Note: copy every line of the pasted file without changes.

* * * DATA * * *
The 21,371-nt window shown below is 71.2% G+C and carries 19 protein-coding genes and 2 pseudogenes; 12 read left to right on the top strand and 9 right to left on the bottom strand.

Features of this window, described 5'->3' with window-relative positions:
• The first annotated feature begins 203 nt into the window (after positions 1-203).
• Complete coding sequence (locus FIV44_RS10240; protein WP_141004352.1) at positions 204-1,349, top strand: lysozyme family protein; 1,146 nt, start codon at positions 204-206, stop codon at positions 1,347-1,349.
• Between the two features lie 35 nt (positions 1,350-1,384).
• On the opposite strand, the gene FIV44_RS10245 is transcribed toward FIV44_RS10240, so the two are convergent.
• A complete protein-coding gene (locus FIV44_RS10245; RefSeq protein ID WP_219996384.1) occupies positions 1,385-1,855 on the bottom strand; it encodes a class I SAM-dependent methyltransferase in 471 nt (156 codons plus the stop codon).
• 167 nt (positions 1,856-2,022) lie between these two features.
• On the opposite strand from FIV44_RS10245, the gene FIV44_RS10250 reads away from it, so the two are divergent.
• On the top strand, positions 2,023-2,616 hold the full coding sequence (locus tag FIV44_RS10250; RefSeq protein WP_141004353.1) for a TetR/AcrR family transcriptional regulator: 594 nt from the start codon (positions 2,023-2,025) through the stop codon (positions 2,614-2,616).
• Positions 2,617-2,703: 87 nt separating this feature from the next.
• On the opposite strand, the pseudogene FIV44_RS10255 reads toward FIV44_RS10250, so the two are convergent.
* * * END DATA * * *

The 21,371-nt window shown below is 71.2% G+C and carries 19 protein-coding genes and 2 pseudogenes; 12 read left to right on the top strand and 9 right to left on the bottom strand.

Features of this window, described 5'->3' with window-relative positions:
• The first annotated feature begins 203 nt into the window (after positions 1-203).
• Complete coding sequence (locus FIV44_RS10240; protein WP_141004352.1) at positions 204-1,349, top strand: lysozyme family protein; 1,146 nt, start codon at positions 204-206, stop codon at positions 1,347-1,349.
• Between the two features lie 35 nt (positions 1,350-1,384).
• On the opposite strand, the gene FIV44_RS10245 is transcribed toward FIV44_RS10240, so the two are convergent.
• A complete protein-coding gene (locus FIV44_RS10245; RefSeq protein ID WP_219996384.1) occupies positions 1,385-1,855 on the bottom strand; it encodes a class I SAM-dependent methyltransferase in 471 nt (156 codons plus the stop codon).
• 167 nt (positions 1,856-2,022) lie between these two features.
• On the opposite strand from FIV44_RS10245, the gene FIV44_RS10250 reads away from it, so the two are divergent.
• On the top strand, positions 2,023-2,616 hold the full coding sequence (locus tag FIV44_RS10250; RefSeq protein WP_141004353.1) for a TetR/AcrR family transcriptional regulator: 594 nt from the start codon (positions 2,023-2,025) through the stop codon (positions 2,614-2,616).
• Positions 2,617-2,703: 87 nt separating this feature from the next.
• On the opposite strand, the pseudogene FIV44_RS10255 reads toward FIV44_RS10250, so the two are convergent.